Social Engineering (As defined by GOOGLE search)
noun 1. (in the context of information security) the use of deception to manipulate individuals into divulging confidential or personal information that may be used for fraudulent purposes.
Human nature is funny in that way that we tend to trust somebody or something if we are not in a face to face contact with them or it. We will never leave our house or car keys in a public place but react very nonchalant when it comes to the internet and online security.
Statistics show that social engineering attacks are on a disproportional increase. Malicious URLs using HTTPS increased by 26% and a 17% rise in phishing in 2018 alone. An estimated 12 billion records where stolen by cybercriminals in 2018 with projected cyber attacks and theft of 33 billion records by 2023.
Social Engineering Attack Techniques Used by Cybercriminals
Here the five most common forms of digital social engineering assaults:
Using the greed and curiosity of the intended victim to install malware via ads or software to gain access to the victim’s systems
This technique is used to scare the unsuspecting user to be prompted with popups informing them that their systems have been infected by malware. They are then often redirected to sites where the actual malware will be downloaded and infecting their systems
Direct communication convincing the user that critical information is required to correct an issue having a personal impact on the user. The cybercriminal will often masquerade as a co-worker, police, bank and tax officials, or other persons who have right-to-know authority. The purpose of this attack is to obtain social security numbers, personal addresses and phone numbers, phone records, staff vacation dates, and bank records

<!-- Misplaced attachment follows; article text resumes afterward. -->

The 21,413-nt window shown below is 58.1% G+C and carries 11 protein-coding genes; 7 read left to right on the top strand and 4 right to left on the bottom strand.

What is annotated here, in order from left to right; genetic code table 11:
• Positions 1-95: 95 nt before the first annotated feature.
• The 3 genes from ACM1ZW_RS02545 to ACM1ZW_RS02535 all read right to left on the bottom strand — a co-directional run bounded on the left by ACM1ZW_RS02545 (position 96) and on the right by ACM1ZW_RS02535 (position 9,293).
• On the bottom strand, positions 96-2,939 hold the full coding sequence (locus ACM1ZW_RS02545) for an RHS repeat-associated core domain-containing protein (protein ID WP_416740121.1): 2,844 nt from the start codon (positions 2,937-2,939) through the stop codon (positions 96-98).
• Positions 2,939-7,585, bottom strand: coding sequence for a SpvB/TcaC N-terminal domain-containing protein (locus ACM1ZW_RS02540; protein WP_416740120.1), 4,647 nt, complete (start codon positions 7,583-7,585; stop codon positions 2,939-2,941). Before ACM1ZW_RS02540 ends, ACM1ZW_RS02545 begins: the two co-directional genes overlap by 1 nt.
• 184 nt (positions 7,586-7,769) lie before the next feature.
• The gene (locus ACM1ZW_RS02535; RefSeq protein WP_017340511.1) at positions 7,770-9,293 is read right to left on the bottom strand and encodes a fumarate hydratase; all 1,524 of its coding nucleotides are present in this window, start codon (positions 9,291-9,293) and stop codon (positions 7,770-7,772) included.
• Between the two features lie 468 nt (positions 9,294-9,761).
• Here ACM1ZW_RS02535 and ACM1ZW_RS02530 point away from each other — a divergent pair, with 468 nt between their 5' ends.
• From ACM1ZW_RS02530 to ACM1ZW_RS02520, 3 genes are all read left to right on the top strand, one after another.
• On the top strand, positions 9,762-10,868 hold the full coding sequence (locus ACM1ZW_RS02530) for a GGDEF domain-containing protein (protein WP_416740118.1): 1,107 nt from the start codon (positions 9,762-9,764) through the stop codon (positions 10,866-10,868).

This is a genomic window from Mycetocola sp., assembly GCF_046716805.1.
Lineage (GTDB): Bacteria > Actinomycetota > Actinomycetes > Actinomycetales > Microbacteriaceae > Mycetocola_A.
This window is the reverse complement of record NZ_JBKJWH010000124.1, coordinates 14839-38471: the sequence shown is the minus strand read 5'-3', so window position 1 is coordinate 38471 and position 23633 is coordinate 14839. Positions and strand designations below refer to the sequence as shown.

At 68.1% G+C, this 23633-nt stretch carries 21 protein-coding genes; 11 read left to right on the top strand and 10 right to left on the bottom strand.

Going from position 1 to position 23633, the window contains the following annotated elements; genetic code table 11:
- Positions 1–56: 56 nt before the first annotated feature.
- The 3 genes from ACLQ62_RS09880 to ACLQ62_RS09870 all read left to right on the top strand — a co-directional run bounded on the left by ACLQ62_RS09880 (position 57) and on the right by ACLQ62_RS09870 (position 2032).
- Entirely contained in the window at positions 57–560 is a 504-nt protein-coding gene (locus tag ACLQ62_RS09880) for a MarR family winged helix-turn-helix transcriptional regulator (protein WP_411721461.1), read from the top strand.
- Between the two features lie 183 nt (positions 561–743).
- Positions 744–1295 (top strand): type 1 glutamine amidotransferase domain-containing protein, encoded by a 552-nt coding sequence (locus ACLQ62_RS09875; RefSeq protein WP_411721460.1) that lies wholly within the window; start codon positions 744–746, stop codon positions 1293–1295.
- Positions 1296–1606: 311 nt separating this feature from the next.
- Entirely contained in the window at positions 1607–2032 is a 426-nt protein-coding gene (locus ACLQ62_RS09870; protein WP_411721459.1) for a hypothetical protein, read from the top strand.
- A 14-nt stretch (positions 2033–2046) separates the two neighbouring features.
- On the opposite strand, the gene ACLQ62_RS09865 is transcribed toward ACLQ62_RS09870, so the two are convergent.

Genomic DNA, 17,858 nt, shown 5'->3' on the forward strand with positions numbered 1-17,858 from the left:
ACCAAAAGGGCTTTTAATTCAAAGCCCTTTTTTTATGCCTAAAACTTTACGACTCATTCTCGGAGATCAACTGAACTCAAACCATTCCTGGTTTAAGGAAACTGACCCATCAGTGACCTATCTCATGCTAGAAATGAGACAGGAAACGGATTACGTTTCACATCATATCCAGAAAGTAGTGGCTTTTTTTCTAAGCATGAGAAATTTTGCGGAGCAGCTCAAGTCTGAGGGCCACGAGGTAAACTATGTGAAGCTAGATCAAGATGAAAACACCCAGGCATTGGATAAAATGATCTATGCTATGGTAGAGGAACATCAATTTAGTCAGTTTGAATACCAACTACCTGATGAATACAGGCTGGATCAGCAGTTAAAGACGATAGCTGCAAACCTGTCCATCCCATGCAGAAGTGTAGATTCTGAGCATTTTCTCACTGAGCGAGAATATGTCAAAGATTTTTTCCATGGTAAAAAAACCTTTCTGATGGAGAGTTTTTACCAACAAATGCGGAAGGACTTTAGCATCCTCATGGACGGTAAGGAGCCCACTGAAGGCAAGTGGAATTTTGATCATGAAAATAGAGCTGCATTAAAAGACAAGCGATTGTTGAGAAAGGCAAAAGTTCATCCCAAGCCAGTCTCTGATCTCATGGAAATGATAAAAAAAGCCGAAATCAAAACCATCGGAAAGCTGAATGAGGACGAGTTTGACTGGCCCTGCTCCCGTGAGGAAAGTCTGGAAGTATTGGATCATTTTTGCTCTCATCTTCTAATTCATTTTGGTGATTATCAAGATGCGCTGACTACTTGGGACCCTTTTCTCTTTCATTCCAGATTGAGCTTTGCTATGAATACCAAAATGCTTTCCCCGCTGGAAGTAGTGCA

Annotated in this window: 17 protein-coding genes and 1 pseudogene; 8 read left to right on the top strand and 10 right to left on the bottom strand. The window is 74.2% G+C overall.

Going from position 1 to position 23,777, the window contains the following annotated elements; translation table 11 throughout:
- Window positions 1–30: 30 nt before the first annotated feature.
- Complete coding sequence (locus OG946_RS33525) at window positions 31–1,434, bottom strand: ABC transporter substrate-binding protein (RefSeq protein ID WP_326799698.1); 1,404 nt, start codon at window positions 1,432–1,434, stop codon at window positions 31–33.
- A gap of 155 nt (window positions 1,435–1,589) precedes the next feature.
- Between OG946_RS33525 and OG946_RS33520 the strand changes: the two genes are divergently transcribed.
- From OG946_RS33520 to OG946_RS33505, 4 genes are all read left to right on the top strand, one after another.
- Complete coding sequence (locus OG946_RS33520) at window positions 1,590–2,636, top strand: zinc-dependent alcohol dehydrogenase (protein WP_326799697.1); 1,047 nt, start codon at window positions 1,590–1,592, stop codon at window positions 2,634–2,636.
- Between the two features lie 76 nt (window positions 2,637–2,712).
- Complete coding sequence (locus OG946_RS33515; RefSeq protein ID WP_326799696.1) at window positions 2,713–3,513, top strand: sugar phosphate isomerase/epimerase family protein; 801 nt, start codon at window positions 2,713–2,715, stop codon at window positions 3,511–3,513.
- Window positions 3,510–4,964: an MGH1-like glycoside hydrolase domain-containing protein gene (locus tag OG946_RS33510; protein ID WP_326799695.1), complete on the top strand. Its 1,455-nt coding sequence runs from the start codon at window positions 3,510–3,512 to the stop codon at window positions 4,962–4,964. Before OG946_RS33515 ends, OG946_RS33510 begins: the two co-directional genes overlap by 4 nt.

This scam uses email and text message campaigns to convince users to e.g. log into a known site or company where they are currently registered to change their username and passwords. Emphasis will always be on security and urgency to instill curiosity and fear into the user. This information is then forwarded to the cybercriminal via the fake site provided
- Spear phishing
This is a more directed form of phishing. A crafty cybercriminal will take weeks or even months to convince the user that the “scam” is legit by providing near authentic material to put the user at ease. But the endgame is to divert the user to a fake website where the user will divulge their private credentials
The cybercriminals use the oldest trick in the book: human feelings. They thrive on curiosity, greed, fear, and culpability. If it does not look right, if it sounds too good to be true and if your gut feelings send off alarm bells, then trust them. Remember these cybercriminals have nothing to lose, not like yourself.